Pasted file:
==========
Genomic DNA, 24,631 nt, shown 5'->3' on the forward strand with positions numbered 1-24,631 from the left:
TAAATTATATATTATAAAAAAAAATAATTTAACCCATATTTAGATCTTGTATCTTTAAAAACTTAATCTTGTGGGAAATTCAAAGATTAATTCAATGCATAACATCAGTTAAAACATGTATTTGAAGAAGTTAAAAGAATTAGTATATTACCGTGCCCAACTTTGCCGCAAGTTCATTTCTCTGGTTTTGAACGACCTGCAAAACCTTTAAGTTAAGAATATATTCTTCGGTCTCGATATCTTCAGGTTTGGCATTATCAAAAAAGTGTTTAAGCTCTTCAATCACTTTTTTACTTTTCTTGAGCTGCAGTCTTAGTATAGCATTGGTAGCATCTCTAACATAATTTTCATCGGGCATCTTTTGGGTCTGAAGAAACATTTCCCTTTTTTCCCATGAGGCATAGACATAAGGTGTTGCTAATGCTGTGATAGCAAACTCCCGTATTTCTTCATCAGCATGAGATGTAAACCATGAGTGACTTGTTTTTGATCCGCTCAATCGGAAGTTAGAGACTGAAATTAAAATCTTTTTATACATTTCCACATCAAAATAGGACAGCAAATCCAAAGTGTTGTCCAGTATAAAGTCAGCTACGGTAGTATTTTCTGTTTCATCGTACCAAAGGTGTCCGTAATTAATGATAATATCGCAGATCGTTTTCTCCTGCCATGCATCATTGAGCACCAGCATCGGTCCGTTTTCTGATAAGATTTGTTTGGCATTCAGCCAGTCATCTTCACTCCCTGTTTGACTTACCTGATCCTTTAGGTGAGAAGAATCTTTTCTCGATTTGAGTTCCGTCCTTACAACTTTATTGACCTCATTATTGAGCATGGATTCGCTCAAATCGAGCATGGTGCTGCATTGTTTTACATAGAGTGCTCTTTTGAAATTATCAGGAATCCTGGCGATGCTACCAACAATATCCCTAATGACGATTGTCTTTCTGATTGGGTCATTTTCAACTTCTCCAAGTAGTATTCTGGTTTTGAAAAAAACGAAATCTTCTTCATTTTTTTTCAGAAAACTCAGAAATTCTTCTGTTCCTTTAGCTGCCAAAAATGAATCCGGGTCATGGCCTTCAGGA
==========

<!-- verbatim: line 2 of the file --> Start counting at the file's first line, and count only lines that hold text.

TAAATTATATATTATAAAAAAAAATAATTTAACCCATATTTAGATCTTGTATCTTTAAAAACTTAATCTTGTGGGAAATTCAAAGATTAATTCAATGCATAACATCAGTTAAAACATGTATTTGAAGAAGTTAAAAGAATTAGTATATTACCGTGCCCAACTTTGCCGCAAGTTCATTTCTCTGGTTTTGAACGACCTGCAAAACCTTTAAGTTAAGAATATATTCTTCGGTCTCGATATCTTCAGGTTTGGCATTATCAAAAAAGTGTTTAAGCTCTTCAATCACTTTTTTACTTTTCTTGAGCTGCAGTCTTAGTATAGCATTGGTAGCATCTCTAACATAATTTTCATCGGGCATCTTTTGGGTCTGAAGAAACATTTCCCTTTTTTCCCATGAGGCATAGACATAAGGTGTTGCTAATGCTGTGATAGCAAACTCCCGTATTTCTTCATCAGCATGAGATGTAAACCATGAGTGACTTGTTTTTGATCCGCTCAATCGGAAGTTAGAGACTGAAATTAAAATCTTTTTATACATTTCCACATCAAAATAGGACAGCAAATCCAAAGTGTTGTCCAGTATAAAGTCAGCTACGGTAGTATTTTCTGTTTCATCGTACCAAAGGTGTCCGTAATTAATGATAATATCGCAGATCGTTTTCTCCTGCCATGCATCATTGAGCACCAGCATCGGTCCGTTTTCTGATAAGATTTGTTTGGCATTCAGCCAGTCATCTTCACTCCCTGTTTGACTTACCTGATCCTTTAGGTGAGAAGAATCTTTTCTCGATTTGAGTTCCGTCCTTACAACTTTATTGACCTCATTATTGAGCATGGATTCGCTCAAATCGAGCATGGTGCTGCATTGTTTTACATAGAGTGCTCTTTTGAAATTATCAGGAATCCTGGCGATGCTACCAACAATATCCCTAATGACGATTGTCTTTCTGATTGGGTCATTTTCAACTTCTCCAAGTAGTATTCTGGTTTTGAAAAAAACGAAATCTTCTTCATTTTTTTTCAGAAAACTCAGAAATTCTTCTGTTCCTTTAGCTGCCAAAAATGAATCCGGGTCATGGCCTTCAGGA